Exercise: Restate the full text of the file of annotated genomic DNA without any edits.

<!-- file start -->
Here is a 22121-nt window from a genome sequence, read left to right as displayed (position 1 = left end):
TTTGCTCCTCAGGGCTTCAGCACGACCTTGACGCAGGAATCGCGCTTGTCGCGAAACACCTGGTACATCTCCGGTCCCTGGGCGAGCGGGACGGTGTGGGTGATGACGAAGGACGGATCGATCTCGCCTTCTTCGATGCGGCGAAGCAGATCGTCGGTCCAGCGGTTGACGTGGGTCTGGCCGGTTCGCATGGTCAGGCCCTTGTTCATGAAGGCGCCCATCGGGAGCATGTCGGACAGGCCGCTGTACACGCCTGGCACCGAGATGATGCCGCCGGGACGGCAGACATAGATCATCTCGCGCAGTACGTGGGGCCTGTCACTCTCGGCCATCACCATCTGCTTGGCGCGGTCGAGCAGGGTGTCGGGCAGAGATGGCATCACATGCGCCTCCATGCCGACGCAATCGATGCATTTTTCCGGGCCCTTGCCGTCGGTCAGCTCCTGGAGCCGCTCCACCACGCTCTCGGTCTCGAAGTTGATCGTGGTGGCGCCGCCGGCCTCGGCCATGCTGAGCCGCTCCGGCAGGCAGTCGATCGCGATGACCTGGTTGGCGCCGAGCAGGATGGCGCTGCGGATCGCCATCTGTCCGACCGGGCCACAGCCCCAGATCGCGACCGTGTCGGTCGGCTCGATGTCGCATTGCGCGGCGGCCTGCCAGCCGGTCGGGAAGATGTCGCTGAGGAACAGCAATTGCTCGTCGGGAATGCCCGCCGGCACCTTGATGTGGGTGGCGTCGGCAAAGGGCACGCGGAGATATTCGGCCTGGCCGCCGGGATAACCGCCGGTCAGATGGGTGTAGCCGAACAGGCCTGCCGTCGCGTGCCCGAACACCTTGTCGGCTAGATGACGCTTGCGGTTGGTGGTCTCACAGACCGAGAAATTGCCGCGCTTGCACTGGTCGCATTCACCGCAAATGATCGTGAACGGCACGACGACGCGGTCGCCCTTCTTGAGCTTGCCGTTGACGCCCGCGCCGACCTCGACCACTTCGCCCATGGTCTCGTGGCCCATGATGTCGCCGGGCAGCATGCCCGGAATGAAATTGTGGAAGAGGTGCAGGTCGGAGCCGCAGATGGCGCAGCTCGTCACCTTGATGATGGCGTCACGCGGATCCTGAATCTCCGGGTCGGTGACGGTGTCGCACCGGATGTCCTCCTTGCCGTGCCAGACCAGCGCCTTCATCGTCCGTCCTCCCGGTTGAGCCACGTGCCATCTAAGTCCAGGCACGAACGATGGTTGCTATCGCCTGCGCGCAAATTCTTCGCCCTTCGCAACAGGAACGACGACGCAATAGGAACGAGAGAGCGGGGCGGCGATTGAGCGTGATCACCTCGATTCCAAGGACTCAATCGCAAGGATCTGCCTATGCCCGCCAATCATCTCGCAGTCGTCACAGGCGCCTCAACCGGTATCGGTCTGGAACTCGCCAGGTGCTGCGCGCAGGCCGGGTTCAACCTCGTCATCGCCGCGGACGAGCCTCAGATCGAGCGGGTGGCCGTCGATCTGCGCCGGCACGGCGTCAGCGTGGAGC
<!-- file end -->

Here is a 22121-nt window from a genome sequence, read left to right as displayed (position 1 = left end):
TTTGCTCCTCAGGGCTTCAGCACGACCTTGACGCAGGAATCGCGCTTGTCGCGAAACACCTGGTACATCTCCGGTCCCTGGGCGAGCGGGACGGTGTGGGTGATGACGAAGGACGGATCGATCTCGCCTTCTTCGATGCGGCGAAGCAGATCGTCGGTCCAGCGGTTGACGTGGGTCTGGCCGGTTCGCATGGTCAGGCCCTTGTTCATGAAGGCGCCCATCGGGAGCATGTCGGACAGGCCGCTGTACACGCCTGGCACCGAGATGATGCCGCCGGGACGGCAGACATAGATCATCTCGCGCAGTACGTGGGGCCTGTCACTCTCGGCCATCACCATCTGCTTGGCGCGGTCGAGCAGGGTGTCGGGCAGAGATGGCATCACATGCGCCTCCATGCCGACGCAATCGATGCATTTTTCCGGGCCCTTGCCGTCGGTCAGCTCCTGGAGCCGCTCCACCACGCTCTCGGTCTCGAAGTTGATCGTGGTGGCGCCGCCGGCCTCGGCCATGCTGAGCCGCTCCGGCAGGCAGTCGATCGCGATGACCTGGTTGGCGCCGAGCAGGATGGCGCTGCGGATCGCCATCTGTCCGACCGGGCCACAGCCCCAGATCGCGACCGTGTCGGTCGGCTCGATGTCGCATTGCGCGGCGGCCTGCCAGCCGGTCGGGAAGATGTCGCTGAGGAACAGCAATTGCTCGTCGGGAATGCCCGCCGGCACCTTGATGTGGGTGGCGTCGGCAAAGGGCACGCGGAGATATTCGGCCTGGCCGCCGGGATAACCGCCGGTCAGATGGGTGTAGCCGAACAGGCCTGCCGTCGCGTGCCCGAACACCTTGTCGGCTAGATGACGCTTGCGGTTGGTGGTCTCACAGACCGAGAAATTGCCGCGCTTGCACTGGTCGCATTCACCGCAAATGATCGTGAACGGCACGACGACGCGGTCGCCCTTCTTGAGCTTGCCGTTGACGCCCGCGCCGACCTCGACCACTTCGCCCATGGTCTCGTGGCCCATGATGTCGCCGGGCAGCATGCCCGGAATGAAATTGTGGAAGAGGTGCAGGTCGGAGCCGCAGATGGCGCAGCTCGTCACCTTGATGATGGCGTCACGCGGATCCTGAATCTCCGGGTCGGTGACGGTGTCGCACCGGATGTCCTCCTTGCCGTGCCAGACCAGCGCCTTCATCGTCCGTCCTCCCGGTTGAGCCACGTGCCATCTAAGTCCAGGCACGAACGATGGTTGCTATCGCCTGCGCGCAAATTCTTCGCCCTTCGCAACAGGAACGACGACGCAATAGGAACGAGAGAGCGGGGCGGCGATTGAGCGTGATCACCTCGATTCCAAGGACTCAATCGCAAGGATCTGCCTATGCCCGCCAATCATCTCGCAGTCGTCACAGGCGCCTCAACCGGTATCGGTCTGGAACTCGCCAGGTGCTGCGCGCAGGCCGGGTTCAACCTCGTCATCGCCGCGGACGAGCCTCAGATCGAGCGGGTGGCCGTCGATCTGCGCCGGCACGGCGTCAGCGTGGAGC